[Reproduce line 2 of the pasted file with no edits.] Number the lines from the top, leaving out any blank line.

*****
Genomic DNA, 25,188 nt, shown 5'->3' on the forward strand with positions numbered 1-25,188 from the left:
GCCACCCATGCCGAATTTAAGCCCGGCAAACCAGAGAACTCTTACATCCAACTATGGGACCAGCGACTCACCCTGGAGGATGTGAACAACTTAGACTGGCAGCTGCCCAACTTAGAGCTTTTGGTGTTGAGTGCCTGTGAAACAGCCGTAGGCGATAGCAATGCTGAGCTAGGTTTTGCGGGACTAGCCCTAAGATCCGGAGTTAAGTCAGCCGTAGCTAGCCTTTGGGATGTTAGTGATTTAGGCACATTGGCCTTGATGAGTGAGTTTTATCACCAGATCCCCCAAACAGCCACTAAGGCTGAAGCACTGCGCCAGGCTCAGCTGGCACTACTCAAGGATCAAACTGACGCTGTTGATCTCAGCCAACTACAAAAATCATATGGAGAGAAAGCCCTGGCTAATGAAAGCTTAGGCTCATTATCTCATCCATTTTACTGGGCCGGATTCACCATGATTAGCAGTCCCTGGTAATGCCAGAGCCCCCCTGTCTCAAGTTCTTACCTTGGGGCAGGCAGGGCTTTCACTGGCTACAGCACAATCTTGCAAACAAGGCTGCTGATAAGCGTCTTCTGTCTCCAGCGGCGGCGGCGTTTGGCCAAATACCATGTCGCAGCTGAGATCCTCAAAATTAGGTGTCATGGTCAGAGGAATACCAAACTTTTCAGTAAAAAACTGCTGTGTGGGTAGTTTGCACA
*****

GCCACCCATGCCGAATTTAAGCCCGGCAAACCAGAGAACTCTTACATCCAACTATGGGACCAGCGACTCACCCTGGAGGATGTGAACAACTTAGACTGGCAGCTGCCCAACTTAGAGCTTTTGGTGTTGAGTGCCTGTGAAACAGCCGTAGGCGATAGCAATGCTGAGCTAGGTTTTGCGGGACTAGCCCTAAGATCCGGAGTTAAGTCAGCCGTAGCTAGCCTTTGGGATGTTAGTGATTTAGGCACATTGGCCTTGATGAGTGAGTTTTATCACCAGATCCCCCAAACAGCCACTAAGGCTGAAGCACTGCGCCAGGCTCAGCTGGCACTACTCAAGGATCAAACTGACGCTGTTGATCTCAGCCAACTACAAAAATCATATGGAGAGAAAGCCCTGGCTAATGAAAGCTTAGGCTCATTATCTCATCCATTTTACTGGGCCGGATTCACCATGATTAGCAGTCCCTGGTAATGCCAGAGCCCCCCTGTCTCAAGTTCTTACCTTGGGGCAGGCAGGGCTTTCACTGGCTACAGCACAATCTTGCAAACAAGGCTGCTGATAAGCGTCTTCTGTCTCCAGCGGCGGCGGCGTTTGGCCAAATACCATGTCGCAGCTGAGATCCTCAAAATTAGGTGTCATGGTCAGAGGAATACCAAACTTTTCAGTAAAAAACTGCTGTGTGGGTAGTTTGCACA